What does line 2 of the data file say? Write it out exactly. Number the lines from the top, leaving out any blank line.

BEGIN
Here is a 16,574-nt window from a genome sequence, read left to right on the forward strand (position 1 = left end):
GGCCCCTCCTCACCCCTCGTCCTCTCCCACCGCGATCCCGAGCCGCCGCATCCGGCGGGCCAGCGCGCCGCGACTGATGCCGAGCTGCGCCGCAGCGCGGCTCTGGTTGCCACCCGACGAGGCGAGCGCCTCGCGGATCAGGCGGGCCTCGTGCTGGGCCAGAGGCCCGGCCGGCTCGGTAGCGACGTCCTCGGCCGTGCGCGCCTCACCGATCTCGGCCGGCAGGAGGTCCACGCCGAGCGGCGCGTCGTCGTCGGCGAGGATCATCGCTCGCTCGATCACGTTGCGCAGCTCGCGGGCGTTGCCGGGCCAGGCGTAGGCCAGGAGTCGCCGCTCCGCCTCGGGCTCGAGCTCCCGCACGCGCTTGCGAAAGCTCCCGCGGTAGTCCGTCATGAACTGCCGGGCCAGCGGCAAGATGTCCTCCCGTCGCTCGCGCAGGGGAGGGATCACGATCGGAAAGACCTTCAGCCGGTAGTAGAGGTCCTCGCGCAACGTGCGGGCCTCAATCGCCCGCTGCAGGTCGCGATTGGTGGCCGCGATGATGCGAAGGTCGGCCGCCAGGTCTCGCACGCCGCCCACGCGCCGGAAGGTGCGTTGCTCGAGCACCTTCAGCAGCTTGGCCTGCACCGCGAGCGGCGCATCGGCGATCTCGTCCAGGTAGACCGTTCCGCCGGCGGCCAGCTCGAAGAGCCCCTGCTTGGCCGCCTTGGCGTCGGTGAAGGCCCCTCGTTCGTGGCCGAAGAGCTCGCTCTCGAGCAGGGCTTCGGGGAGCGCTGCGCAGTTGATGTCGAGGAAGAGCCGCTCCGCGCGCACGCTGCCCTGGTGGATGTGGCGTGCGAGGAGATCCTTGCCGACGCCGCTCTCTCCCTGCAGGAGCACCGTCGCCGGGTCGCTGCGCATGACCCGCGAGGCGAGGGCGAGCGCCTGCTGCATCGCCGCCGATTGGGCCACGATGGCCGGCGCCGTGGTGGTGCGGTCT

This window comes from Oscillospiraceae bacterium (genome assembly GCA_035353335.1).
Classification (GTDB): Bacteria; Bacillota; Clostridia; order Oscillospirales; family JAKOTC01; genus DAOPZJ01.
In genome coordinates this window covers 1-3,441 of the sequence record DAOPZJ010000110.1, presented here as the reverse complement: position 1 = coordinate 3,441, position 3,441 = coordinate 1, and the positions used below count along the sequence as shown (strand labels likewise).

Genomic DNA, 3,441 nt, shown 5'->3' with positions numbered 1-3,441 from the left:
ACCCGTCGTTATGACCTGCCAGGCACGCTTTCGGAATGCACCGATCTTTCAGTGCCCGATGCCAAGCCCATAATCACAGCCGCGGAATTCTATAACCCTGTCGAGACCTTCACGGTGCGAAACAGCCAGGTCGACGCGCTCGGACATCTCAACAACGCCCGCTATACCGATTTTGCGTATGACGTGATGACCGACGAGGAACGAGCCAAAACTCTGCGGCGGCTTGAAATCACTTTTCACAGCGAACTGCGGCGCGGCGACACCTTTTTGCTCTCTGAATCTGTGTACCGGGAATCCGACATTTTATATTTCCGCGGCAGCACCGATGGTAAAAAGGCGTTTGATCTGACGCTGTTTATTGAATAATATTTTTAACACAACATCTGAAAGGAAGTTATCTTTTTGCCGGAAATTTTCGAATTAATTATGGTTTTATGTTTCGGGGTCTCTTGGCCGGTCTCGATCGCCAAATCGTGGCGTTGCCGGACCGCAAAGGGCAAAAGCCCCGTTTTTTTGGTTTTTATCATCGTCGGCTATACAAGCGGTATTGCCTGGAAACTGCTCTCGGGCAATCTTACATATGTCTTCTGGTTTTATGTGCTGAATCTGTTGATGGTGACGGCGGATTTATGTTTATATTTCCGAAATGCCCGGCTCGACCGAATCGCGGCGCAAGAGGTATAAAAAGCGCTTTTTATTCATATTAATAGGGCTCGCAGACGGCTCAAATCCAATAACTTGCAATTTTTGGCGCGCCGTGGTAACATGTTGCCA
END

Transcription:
GGCCCCTCCTCACCCCTCGTCCTCTCCCACCGCGATCCCGAGCCGCCGCATCCGGCGGGCCAGCGCGCCGCGACTGATGCCGAGCTGCGCCGCAGCGCGGCTCTGGTTGCCACCCGACGAGGCGAGCGCCTCGCGGATCAGGCGGGCCTCGTGCTGGGCCAGAGGCCCGGCCGGCTCGGTAGCGACGTCCTCGGCCGTGCGCGCCTCACCGATCTCGGCCGGCAGGAGGTCCACGCCGAGCGGCGCGTCGTCGTCGGCGAGGATCATCGCTCGCTCGATCACGTTGCGCAGCTCGCGGGCGTTGCCGGGCCAGGCGTAGGCCAGGAGTCGCCGCTCCGCCTCGGGCTCGAGCTCCCGCACGCGCTTGCGAAAGCTCCCGCGGTAGTCCGTCATGAACTGCCGGGCCAGCGGCAAGATGTCCTCCCGTCGCTCGCGCAGGGGAGGGATCACGATCGGAAAGACCTTCAGCCGGTAGTAGAGGTCCTCGCGCAACGTGCGGGCCTCAATCGCCCGCTGCAGGTCGCGATTGGTGGCCGCGATGATGCGAAGGTCGGCCGCCAGGTCTCGCACGCCGCCCACGCGCCGGAAGGTGCGTTGCTCGAGCACCTTCAGCAGCTTGGCCTGCACCGCGAGCGGCGCATCGGCGATCTCGTCCAGGTAGACCGTTCCGCCGGCGGCCAGCTCGAAGAGCCCCTGCTTGGCCGCCTTGGCGTCGGTGAAGGCCCCTCGTTCGTGGCCGAAGAGCTCGCTCTCGAGCAGGGCTTCGGGGAGCGCTGCGCAGTTGATGTCGAGGAAGAGCCGCTCCGCGCGCACGCTGCCCTGGTGGATGTGGCGTGCGAGGAGATCCTTGCCGACGCCGCTCTCTCCCTGCAGGAGCACCGTCGCCGGGTCGCTGCGCATGACCCGCGAGGCGAGGGCGAGCGCCTGCTGCATCGCCGCCGATTGGGCCACGATGGCCGGCGCCGTGGTGGTGCGGTCT